It’s hurricane season, which means it’s time for our friends in coastal regions and surrounding areas to review their emergency preparedness plans. If you’re in a storm-prone region, always keep an eye on weather forecasts, heed warnings from local officials, and evacuate if urged to do so. (Here’s a helpful resource for anyone in the path of an oncoming storm.)
For our fellow animal lovers, here are some additional tips to help keep cats, dogs, and other companion animals safe during hurricanes.
First, and most importantly: DO NOT leave animals behind! Remember, if it’s unsafe for you to stay in your home, it’s unsafe for your animals to stay, too — even if you think you’ll only be gone overnight. While you’re away, there could be property or electrical damage, power outages (which are especially hazardous in high temperatures), or unforeseen flooding or debris that could prevent you from returning for days or even weeks.
Create an emergency kit. This is a to-go bag or box containing everything your pet will need if you’re forced to evacuate or take shelter at a hotel or friend’s house. Here are some common items you’ll want to include in the kit:
- Extra food and water
- Food dishes
- Extra supplies of necessary medications
- Pet carrier, if applicable
- Recent printed photos of your animals
- Veterinary records with proof of vaccinations (some hotels and shelters require this)
- A familiar/beloved blanket or toy, to reduce stress
- A cooling body wrap, mat, or vest (if possible), to keep your pet from overheating if the power goes out during high temperatures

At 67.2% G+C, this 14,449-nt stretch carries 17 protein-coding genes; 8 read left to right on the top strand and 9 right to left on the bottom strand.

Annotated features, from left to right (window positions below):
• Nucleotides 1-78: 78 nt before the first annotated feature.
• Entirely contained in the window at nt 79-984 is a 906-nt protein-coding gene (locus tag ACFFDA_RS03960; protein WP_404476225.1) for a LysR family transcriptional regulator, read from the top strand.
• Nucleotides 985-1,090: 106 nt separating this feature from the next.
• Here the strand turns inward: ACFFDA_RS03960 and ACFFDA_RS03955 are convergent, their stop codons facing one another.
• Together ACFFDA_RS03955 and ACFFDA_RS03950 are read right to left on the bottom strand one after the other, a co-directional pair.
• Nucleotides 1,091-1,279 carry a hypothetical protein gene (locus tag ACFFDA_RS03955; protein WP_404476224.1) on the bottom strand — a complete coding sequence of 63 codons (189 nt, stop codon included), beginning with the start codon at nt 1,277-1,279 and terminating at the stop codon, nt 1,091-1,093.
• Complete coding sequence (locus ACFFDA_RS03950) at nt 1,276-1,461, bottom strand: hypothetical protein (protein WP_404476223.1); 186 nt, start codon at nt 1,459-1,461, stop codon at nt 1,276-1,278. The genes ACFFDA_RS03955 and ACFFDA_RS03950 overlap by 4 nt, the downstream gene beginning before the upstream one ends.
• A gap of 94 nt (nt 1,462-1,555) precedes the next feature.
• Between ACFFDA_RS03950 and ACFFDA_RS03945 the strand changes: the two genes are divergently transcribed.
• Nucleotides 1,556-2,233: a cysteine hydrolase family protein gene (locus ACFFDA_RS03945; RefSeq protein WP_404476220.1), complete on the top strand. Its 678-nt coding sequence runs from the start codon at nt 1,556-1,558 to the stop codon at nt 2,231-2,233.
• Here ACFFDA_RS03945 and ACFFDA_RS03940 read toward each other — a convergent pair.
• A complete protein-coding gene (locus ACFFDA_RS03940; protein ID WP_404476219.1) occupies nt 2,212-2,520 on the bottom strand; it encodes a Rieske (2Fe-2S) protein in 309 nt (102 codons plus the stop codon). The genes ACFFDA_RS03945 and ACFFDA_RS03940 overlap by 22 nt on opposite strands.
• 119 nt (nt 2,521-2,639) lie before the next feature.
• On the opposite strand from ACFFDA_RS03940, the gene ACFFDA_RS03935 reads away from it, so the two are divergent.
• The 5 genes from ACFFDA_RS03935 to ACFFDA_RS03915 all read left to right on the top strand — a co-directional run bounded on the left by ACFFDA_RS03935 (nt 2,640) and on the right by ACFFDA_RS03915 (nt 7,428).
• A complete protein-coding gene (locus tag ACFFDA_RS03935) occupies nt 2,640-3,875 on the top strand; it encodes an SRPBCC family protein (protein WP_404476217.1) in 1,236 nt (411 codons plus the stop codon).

Make sure your animal’s ID tags are up to date (and include contact info). If your animal gets lost during or in the aftermath of the storm — which, sadly, is more common than we’d like to think — a collar with tag and a phone number will make it easier for good samaritans and rescue workers to help them find their way home.
Join or create a foster network. Foster networks are important during hurricanes for a variety of reasons. They offer temporary homes for pets whose guardians are facing evacuation obstacles prior to a hurricane (or who end up displaced after a hurricane). Fostering also frees up space in shelters, making room for local pets who go missing during storms. “We built foster networks in the aftermath of Superstorm Sandy,” says Heather Cammisa, CEO of St. Hubert’s Animal Welfare Center in New Jersey. “That’s an incredible way to help a pet family stay together, and we would want someone to do that for us if our home was destroyed.”
Finally: Do not hesitate to ask for help. If you’re unable to find an animal-friendly place to stay overnight, or are struggling to prepare yourself and your pets for a hurricane, reach out to your neighbors, coworkers, or to local groups on social media. Many of us at Team MUTTS have weathered catastrophic storms — Superstorm Sandy, Hurricane Irma, and more — and we’ve witnessed firsthand the way communities of animal lovers rally together in times of need.
That said, if you are in a position to offer a spare room, or even a section of a room big enough to fit a dog bed or a litter box, put the word out. You never know when or where a need will arise. You may even save a life.